This invention has as an object the elimination of nulls in the vertical pattern of ultrahigh frequency broadcast antenna systems.

States Patent() Another object of this invention is to provide an antenna array which has a vertical pattern characteristic wherein the signal strength does not fall to deep nulls and also wherein the vertical pattern can be tilted electrically by a simple mechanical adjustment.

A further object of this invention is to provide an antenna feed system for ultrahigh frequency broadcasting antenna arrays which produces a shaped vertical pattern characteristic to yield more uniform coverage of the primary service area and in which the beam tilting of the vertical pattern can be changed electrically by a simple mechanical adjustment.

These and other objects are achieved, in accordance with the present invention, by providing an improved antenna feed system for antenna arrays which include a plurality of radiating elements arranged over an aperture a plurality of wavelengths long. In this invention, the antenna elements are divided into a number of groups of elements occupying different lengths of aperture, and each group is fed with the same amount of power. An asymmetrical power distribution along the aperture of the array results from this feed system which produces a vertical radiation pattern (for a vertical array and horizontal polarization) having no nulls at all wherein the iield strength drops to zero either theoretically or actually.

An embodiment of the invention is described in connection with a slotted cylinder antenna having from 14 to 13 layers of slots and suitable for ultrahigh frequency television broadcasting. lt should be understood, however, that the principles of the invention are applicable as well to other antenna arrays.

In the specific embodiment, two groups of antenna elements are fed from a single feed point, but are adjusted to present the same impedance, and therefore receive equal proportions of the total power. There are fewer elements in one group than in another, and consequently the power radiated per element is different in the one group from that in the other. A representation of the power distribution per antenna element along the length of the antenna array is therefore asymmetrical.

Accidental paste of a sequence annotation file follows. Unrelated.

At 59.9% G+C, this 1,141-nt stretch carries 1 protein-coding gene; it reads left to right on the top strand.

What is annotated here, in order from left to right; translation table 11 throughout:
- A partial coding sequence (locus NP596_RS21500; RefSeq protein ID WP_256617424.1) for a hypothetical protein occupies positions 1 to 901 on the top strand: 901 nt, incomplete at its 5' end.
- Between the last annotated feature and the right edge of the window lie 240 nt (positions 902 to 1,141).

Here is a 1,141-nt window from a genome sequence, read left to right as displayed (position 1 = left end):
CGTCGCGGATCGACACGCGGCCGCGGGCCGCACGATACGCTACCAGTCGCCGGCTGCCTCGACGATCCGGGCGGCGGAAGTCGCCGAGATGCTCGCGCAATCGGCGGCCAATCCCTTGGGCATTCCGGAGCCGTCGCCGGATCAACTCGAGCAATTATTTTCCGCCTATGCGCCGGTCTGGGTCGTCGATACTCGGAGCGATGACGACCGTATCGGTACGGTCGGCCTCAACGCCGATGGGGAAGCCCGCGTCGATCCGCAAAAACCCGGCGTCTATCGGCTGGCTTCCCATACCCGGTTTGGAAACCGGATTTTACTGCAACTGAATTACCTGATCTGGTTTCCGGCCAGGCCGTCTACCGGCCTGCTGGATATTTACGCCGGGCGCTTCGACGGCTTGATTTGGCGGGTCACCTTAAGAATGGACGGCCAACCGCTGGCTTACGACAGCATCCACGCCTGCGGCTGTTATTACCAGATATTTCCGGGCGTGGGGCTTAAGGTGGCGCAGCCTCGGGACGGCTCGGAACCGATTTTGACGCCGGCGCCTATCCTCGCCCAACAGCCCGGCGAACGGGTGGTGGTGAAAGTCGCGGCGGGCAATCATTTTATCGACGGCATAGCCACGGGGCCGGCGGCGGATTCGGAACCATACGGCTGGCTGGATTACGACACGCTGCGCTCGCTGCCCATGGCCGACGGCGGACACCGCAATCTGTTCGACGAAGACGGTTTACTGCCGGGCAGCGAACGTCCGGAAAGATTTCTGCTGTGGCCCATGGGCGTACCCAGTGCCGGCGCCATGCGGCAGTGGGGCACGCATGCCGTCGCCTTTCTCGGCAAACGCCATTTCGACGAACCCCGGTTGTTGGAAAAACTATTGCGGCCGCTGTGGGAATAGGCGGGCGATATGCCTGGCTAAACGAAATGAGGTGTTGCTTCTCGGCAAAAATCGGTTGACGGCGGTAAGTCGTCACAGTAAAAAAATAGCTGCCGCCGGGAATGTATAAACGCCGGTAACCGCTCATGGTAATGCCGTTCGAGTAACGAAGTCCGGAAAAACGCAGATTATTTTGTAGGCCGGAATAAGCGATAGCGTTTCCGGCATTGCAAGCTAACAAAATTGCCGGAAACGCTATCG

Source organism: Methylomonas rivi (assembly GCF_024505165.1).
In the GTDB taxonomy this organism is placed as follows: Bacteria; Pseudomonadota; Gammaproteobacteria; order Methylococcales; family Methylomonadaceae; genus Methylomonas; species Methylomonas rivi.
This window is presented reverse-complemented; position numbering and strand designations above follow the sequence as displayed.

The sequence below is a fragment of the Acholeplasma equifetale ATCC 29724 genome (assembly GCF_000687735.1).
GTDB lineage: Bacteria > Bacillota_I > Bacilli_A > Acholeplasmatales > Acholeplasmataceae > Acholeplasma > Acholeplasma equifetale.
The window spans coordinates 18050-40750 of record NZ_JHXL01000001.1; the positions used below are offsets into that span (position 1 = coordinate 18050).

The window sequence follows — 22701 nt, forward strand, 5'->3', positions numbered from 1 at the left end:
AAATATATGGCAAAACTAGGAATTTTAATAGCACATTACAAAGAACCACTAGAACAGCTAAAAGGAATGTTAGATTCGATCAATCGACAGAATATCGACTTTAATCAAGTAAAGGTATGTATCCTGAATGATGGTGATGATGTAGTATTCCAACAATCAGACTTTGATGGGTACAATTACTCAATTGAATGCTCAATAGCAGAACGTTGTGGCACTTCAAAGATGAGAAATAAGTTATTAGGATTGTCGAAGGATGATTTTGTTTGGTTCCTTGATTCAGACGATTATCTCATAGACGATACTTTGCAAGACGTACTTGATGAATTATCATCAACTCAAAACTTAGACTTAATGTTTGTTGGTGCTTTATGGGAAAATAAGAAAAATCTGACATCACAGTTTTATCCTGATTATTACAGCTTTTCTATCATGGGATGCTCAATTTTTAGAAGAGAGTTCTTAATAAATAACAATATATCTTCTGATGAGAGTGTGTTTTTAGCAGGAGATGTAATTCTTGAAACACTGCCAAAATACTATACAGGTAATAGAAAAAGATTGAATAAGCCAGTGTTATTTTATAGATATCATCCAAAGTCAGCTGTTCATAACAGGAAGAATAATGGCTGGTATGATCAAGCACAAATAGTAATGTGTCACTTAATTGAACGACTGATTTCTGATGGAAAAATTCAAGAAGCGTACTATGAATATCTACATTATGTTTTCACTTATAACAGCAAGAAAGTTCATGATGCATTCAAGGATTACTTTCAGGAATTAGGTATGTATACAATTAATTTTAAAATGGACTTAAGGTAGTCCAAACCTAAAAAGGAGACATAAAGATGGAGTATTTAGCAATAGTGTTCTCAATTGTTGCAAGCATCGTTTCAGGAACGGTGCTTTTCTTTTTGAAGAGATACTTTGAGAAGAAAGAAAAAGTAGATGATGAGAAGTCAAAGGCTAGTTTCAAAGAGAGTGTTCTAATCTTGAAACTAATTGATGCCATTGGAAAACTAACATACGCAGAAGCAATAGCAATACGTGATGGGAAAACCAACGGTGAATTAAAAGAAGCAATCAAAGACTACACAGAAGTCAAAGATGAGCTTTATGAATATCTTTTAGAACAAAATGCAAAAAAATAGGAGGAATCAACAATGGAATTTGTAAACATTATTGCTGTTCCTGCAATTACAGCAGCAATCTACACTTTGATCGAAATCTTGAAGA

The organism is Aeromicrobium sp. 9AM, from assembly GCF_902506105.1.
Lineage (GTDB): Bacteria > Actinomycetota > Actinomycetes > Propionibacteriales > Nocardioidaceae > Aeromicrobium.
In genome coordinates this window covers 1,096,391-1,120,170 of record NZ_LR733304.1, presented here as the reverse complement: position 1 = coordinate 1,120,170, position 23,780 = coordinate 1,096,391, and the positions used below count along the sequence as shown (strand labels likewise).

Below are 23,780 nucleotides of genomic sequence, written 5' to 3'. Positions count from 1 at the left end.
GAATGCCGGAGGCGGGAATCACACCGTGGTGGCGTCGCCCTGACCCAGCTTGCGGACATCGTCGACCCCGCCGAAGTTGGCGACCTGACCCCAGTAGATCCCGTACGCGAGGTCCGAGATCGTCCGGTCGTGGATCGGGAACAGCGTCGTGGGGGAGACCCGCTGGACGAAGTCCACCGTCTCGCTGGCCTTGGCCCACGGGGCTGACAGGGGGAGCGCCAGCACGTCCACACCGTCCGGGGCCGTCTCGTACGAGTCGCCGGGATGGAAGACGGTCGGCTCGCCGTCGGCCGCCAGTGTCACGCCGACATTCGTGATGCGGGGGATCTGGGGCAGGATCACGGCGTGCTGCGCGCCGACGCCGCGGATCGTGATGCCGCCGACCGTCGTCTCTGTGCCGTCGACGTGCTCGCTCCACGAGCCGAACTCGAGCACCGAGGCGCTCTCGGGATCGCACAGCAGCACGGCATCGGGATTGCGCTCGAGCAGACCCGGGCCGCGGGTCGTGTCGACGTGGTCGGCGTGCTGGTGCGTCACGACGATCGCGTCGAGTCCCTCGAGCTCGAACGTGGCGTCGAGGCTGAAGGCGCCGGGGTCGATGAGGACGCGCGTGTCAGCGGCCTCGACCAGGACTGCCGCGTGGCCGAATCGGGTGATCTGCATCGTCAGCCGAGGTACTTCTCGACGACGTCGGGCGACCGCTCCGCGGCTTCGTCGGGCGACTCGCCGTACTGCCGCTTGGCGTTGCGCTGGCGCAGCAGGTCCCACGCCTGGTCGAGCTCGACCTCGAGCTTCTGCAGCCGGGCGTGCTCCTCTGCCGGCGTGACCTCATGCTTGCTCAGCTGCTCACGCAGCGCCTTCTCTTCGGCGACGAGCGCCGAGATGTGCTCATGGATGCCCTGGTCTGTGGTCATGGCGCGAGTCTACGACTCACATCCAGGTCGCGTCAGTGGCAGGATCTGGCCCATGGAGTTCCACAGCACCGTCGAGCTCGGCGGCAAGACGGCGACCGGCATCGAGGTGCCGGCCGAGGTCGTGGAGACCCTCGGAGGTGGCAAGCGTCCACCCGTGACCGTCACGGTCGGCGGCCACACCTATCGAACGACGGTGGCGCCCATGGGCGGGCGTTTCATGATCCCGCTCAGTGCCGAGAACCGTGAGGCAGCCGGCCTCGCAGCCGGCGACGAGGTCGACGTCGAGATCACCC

A more detailed description follows in conjunction with the drawings, wherein:

Figure l is a graphical representation of power distribution across an antenna array aperture used in explaining the invention;

Figure 2 is a graphical showing of lield strength patterns used in explaining the invention;

Figures 3 `and 4 are lield pattern curves of center-fed arrays;

Figure 5 is a field pattern curve of an antenna array fed in accordance with the invention; and

. Figure 6 is an elevation, partly in section, of a slotted cylinder antenna embodying the invention.

Referring to Figures l and 2, Figure l represents the power distribution along an antenna aperture having a length of 2a with the center of total power removed from the electrical center of the antenna by the quantity A and Figure 2 is a graphical showing of the relative eld strength of an antenna fed according to the power division of Figure l represented as two separate antennas electrically removed by the'distance D. l